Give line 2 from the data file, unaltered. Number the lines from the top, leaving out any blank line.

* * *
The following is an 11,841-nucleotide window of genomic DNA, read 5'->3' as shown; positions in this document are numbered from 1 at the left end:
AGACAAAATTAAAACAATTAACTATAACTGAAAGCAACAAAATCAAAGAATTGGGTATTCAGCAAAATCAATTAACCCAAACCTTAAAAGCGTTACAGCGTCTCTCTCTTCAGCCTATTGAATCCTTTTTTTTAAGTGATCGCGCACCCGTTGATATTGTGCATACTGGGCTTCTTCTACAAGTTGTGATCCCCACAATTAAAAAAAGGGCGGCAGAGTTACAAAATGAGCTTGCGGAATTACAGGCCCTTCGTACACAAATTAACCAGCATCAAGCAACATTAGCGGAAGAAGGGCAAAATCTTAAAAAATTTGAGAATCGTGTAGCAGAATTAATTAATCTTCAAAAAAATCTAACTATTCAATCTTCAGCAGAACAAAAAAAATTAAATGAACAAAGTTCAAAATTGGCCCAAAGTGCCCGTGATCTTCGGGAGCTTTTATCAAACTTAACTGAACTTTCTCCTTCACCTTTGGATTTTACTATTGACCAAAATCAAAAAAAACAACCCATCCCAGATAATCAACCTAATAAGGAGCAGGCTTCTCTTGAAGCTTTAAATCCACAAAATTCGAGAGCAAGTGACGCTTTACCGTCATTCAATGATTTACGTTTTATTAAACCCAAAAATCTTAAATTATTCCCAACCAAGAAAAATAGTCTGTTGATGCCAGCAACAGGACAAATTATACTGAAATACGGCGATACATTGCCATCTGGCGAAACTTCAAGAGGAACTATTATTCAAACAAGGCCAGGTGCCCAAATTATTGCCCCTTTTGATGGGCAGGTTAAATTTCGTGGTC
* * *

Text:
AGACAAAATTAAAACAATTAACTATAACTGAAAGCAACAAAATCAAAGAATTGGGTATTCAGCAAAATCAATTAACCCAAACCTTAAAAGCGTTACAGCGTCTCTCTCTTCAGCCTATTGAATCCTTTTTTTTAAGTGATCGCGCACCCGTTGATATTGTGCATACTGGGCTTCTTCTACAAGTTGTGATCCCCACAATTAAAAAAAGGGCGGCAGAGTTACAAAATGAGCTTGCGGAATTACAGGCCCTTCGTACACAAATTAACCAGCATCAAGCAACATTAGCGGAAGAAGGGCAAAATCTTAAAAAATTTGAGAATCGTGTAGCAGAATTAATTAATCTTCAAAAAAATCTAACTATTCAATCTTCAGCAGAACAAAAAAAATTAAATGAACAAAGTTCAAAATTGGCCCAAAGTGCCCGTGATCTTCGGGAGCTTTTATCAAACTTAACTGAACTTTCTCCTTCACCTTTGGATTTTACTATTGACCAAAATCAAAAAAAACAACCCATCCCAGATAATCAACCTAATAAGGAGCAGGCTTCTCTTGAAGCTTTAAATCCACAAAATTCGAGAGCAAGTGACGCTTTACCGTCATTCAATGATTTACGTTTTATTAAACCCAAAAATCTTAAATTATTCCCAACCAAGAAAAATAGTCTGTTGATGCCAGCAACAGGACAAATTATACTGAAATACGGCGATACATTGCCATCTGGCGAAACTTCAAGAGGAACTATTATTCAAACAAGGCCAGGTGCCCAAATTATTGCCCCTTTTGATGGGCAGGTTAAATTTCGTGGTC